U.S. Route 431
|Length:||556 mi (895 km)|
US 231 / US 231 Bus. / US 431 Bus. at Dothan, AL
I‑85 at Opelika, AL
|North end:||US 60 at Owensboro, KY|
U.S. 431 is paired with unsigned State Route 1 throughout almost all of Alabama, with the exception Dothan, where it is paired with unsigned State Route 210. Within Dothan, AL 1 is also paired with US 231 between the Florida State Line and the Dothan Loop, and US Business Routes 231 and 431 in Dothan, Alabama.
The route takes a rather meandering path through southeast Alabama. It heads in a northeast direction to pass through Phenix City near the Georgia state line, then cuts back to the west to pass through Opelika; the portion between Phenix City and Opelika is concurrent with U.S. Route 280. From Opelika, US 431 swings back and forth between northwest and northeast as it works its way through the southern extent of the Appalachian Mountains, then turning northwest to pass through the Talladega National Forest, arriving at a junction with U.S. Route 78 a few miles east of Oxford. The combined routes travel westward into Oxford, where US 431 splits off and heads northward through Oxford and the adjacent city of Anniston; through this section the route is named Quintard Avenue.
From Anniston, US 431 heads northwards towards Gadsden. Southeast of Gadsden, in Glencoe, it combines with U.S. Route 278; the combined route passes westward through Gadsden, where it is named Meighan Boulevard. West of Gadsden, US 431 again turns to the northwest. At Guntersville, it joins with Alabama State Route 79. Through downtown Guntersville the route is divided into two separate one-way streets; the northbound street is named Blount Avenue and the southbound street is Gunter Avenue. At the northern edge of Guntersville, the split streets combine and the joint route crosses the Tennessee Rivervia the George S. Houston Bridge, before US 431 splits off and again heads in a northwest direction.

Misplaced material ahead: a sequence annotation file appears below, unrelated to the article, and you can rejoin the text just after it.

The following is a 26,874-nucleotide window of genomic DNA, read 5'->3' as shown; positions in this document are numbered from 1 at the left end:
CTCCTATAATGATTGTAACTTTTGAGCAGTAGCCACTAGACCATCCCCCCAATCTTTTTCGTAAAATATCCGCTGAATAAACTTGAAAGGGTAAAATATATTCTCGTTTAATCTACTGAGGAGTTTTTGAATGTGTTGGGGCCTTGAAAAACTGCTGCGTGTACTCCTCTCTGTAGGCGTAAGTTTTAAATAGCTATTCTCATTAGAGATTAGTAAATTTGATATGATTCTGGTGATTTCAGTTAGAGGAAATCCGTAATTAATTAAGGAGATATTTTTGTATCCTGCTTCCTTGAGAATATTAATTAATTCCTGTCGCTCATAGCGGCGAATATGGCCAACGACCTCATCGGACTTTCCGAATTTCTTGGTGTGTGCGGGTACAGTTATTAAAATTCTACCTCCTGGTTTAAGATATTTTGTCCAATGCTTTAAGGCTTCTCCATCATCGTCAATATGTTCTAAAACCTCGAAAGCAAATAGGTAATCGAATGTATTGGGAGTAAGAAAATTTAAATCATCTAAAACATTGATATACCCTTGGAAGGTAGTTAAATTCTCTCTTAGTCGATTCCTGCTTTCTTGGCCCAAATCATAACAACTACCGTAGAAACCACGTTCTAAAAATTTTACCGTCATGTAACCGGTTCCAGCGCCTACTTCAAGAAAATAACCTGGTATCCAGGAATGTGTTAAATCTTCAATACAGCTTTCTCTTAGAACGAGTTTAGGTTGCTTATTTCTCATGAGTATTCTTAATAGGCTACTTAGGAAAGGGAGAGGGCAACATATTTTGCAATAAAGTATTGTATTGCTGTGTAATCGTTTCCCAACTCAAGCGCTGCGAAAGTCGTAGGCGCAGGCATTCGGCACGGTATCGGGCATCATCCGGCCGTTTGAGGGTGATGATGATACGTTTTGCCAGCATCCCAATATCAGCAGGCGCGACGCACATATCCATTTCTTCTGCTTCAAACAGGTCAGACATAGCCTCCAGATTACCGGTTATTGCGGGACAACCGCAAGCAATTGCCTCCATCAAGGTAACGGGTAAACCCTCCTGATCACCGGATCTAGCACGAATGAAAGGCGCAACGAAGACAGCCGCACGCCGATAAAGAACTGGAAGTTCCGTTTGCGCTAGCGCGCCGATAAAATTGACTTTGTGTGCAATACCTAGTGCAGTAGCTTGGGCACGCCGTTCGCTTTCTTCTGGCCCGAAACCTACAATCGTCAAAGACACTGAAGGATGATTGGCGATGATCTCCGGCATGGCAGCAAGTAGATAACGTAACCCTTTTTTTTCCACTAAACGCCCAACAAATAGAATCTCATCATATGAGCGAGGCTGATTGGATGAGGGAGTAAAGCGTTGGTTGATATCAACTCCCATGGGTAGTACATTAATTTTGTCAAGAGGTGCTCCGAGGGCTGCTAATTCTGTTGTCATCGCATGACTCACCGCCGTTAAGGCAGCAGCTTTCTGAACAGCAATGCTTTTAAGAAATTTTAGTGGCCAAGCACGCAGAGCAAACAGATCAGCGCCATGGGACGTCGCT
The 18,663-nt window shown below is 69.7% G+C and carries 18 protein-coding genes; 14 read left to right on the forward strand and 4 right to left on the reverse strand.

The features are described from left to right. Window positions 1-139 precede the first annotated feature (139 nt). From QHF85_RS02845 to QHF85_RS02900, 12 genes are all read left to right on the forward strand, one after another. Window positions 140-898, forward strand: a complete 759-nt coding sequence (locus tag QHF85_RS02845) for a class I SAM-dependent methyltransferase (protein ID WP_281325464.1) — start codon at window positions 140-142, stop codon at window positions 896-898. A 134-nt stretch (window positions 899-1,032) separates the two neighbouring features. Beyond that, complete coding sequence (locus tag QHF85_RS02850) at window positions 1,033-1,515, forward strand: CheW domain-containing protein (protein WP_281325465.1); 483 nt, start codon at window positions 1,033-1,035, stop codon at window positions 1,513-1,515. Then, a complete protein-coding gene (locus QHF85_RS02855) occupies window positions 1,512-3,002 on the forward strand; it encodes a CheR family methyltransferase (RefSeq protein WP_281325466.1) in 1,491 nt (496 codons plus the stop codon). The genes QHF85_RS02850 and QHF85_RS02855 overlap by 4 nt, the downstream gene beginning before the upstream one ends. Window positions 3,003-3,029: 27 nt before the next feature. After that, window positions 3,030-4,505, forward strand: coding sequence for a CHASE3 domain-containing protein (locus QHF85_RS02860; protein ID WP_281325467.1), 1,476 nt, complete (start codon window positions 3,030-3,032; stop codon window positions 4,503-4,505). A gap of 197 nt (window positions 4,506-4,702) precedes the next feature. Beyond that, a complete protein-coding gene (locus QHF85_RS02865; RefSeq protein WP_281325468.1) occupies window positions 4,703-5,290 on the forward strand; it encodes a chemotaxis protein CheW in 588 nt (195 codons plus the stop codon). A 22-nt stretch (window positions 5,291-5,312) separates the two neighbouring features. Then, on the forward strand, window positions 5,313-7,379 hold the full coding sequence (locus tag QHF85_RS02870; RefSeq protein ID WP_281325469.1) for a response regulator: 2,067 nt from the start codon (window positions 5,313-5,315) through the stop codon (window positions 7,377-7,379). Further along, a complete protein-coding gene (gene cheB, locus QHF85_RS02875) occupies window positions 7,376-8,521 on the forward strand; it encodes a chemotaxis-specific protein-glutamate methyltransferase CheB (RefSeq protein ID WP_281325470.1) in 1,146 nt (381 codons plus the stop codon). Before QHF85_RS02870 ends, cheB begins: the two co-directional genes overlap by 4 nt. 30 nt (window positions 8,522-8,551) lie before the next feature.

At Huntsville, US 431 passes over Monte Sano Mountain and through Huntsville's medical district before reaching Memorial Parkway; this portion of the route forms a portion of Governors Drive. At the Parkway, the route joins with U.S. Route 231; the combined routes then travel northward to the Tennessee state line.
A few miles north of the state line, in Fayetteville, US 231 and 431 split again, with 431 heading northwest in combination with State Route 50. In the town of Petersburg, the combined route briefly joins with State Route 129; the trio head a few miles northwest before SR-129 splits off to the west. From here, US 431/SR 50 travels through mountainous and largely undeveloped territory in south central Tennessee until arriving in Lewisburg. On the east side of Lewisburg, it joins with U.S. Route 31A; the combined routes form part of a bypass around the eastern side of Lewisburg. This portion is named Ellington Parkway, and it forms brief unions with State Routes 272 and 11, plus a longer-lasting combination with State Route 106. Meanwhile, SR 50 splits off to travel through downtown Lewisburg, rejoining US 431 on the north side of town.
On the north side of Lewisburg, US 31A splits off, and then a few miles later SR-50 splits off, while US 431 and SR-106 jointly continue north. The route pair, variously known through this section as Lewisburg Pike or Franklin Pike, eventually passes underneath Interstate 65 to enter the town of Franklin. Continuing north, the route pair passes through the exclusive Nashville subdivision of Brentwood before entering Nashville proper. The route skirts the campus of Vanderbilt University before entering downtown Nashville from the southwest. Crossing under Interstate 40 (where SR-106 ends), the route follows Broadway to its intersection with Rosa L. Parks Boulevard. Here the route makes a left turn towards the northwest, joining with U.S. Route 31 and U.S. Route 41 and several state routes. The route snakes around the state capitol and crosses the Cumberland River going northwest as James Robertson Parkway. In east Nashville, the route crosses under Interstate 24, then follows Spring Street and then Dickerson Pike northward.
At Whites Creek Pike, US 431 splits off from the other routes, heading westward back across north Nashville and then north out of Nashville. In combination with State Route 65, it heads to Springfield, where it again joins with US-41 and SR-11. The combined routes pass north through Springfield, and then US-431/SR-65 split off and head north to the Kentucky state line.